The second Policy Scotland lunchtime seminar focused on urban economic growth. See a brief summary and get the presentation.
Professor Duncan Maclennan, Policy Scotland associate, has modelled how housing outcomes impact economic growth and productivity, making the case for housing construction to be classed as infrastructure investment, akin to investment in transport links, water and communications.
The pressured housing markets of Sydney and Melbourne pose major challenges, from problems for aspiring homebuyers and lower-income populations to lesser-noticed impacts on urban productivity.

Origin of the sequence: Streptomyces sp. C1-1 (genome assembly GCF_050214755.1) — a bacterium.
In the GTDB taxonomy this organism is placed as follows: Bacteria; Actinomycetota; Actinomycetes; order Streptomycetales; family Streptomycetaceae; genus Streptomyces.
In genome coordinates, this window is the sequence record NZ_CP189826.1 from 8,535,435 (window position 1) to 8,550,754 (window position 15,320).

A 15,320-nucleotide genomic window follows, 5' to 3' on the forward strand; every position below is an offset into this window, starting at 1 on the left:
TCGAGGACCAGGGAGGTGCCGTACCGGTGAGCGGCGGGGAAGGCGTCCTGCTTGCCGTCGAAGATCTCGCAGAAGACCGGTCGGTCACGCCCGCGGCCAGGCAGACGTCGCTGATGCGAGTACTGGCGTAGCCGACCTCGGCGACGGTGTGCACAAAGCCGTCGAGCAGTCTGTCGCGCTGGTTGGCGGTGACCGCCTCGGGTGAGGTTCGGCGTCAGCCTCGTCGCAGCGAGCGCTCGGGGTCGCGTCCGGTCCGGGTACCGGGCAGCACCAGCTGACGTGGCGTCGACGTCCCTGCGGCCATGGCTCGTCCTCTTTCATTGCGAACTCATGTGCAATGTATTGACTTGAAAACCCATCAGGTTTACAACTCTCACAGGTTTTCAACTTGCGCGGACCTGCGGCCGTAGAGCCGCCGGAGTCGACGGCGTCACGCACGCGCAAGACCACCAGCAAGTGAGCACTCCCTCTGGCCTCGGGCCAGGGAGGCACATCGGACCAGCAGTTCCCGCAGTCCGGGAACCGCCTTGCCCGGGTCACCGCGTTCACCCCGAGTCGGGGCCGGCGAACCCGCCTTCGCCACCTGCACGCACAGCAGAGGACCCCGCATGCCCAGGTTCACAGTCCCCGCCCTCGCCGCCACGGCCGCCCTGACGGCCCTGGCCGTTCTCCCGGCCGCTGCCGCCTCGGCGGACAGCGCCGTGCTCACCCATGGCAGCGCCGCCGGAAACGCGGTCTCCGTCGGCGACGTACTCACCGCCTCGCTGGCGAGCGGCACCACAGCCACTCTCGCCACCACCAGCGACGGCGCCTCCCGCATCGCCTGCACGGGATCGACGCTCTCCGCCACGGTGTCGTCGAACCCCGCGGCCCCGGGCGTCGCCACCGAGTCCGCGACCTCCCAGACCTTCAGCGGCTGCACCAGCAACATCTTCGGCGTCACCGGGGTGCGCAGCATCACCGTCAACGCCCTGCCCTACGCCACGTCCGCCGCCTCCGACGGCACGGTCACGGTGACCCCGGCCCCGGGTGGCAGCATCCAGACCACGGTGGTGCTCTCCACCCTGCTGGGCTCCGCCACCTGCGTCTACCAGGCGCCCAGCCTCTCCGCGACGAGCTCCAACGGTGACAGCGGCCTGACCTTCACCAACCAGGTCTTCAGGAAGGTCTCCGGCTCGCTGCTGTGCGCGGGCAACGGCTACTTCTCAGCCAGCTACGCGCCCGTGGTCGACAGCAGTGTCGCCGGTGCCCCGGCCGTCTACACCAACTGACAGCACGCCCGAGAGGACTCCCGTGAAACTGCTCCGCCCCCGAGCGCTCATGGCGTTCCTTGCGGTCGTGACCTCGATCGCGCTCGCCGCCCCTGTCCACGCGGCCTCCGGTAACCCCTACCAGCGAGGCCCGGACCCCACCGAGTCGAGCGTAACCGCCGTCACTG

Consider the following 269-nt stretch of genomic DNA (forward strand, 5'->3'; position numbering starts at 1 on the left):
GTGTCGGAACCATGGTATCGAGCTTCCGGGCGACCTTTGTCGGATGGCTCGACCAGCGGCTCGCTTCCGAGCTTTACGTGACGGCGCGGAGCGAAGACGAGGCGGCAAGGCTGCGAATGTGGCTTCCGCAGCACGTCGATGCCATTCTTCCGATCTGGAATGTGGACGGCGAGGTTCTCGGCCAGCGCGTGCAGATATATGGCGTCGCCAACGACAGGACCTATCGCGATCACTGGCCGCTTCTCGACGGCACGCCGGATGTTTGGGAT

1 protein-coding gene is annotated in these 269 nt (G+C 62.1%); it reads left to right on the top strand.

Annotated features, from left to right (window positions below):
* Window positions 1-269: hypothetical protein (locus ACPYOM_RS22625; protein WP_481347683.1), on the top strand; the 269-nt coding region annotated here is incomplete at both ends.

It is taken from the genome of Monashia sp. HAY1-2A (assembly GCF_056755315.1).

This paper sets out the issues that researchers and policymakers will be confronted with when considering the parallels and possible links between the inclusive growth agenda and the deal-based decentralisation agenda (to sub-national entities).
Josef Konvitz argues for not limiting freedom of movement for British citizens but making Scottish cities even more attractive and dynamic by investing more.
Text of a lecture given by Professor Josef Konvitz discussing why freedom of movement is in fact critical not only to the future of the EU economy, but to that of the UK as well.
As individual city policies come to replace national cities policies, this event reviewed three key, linked strands of this major shift: city deals, smart cities and what we call metropolitan federalism.
People are beginning to realise that land reform in Scotland may become just as important in urban areas as rural ones, especially in tackling urban vacancy and dereliction
Professor Ken Gibb examine issues around house prices, income ratios and housing markets.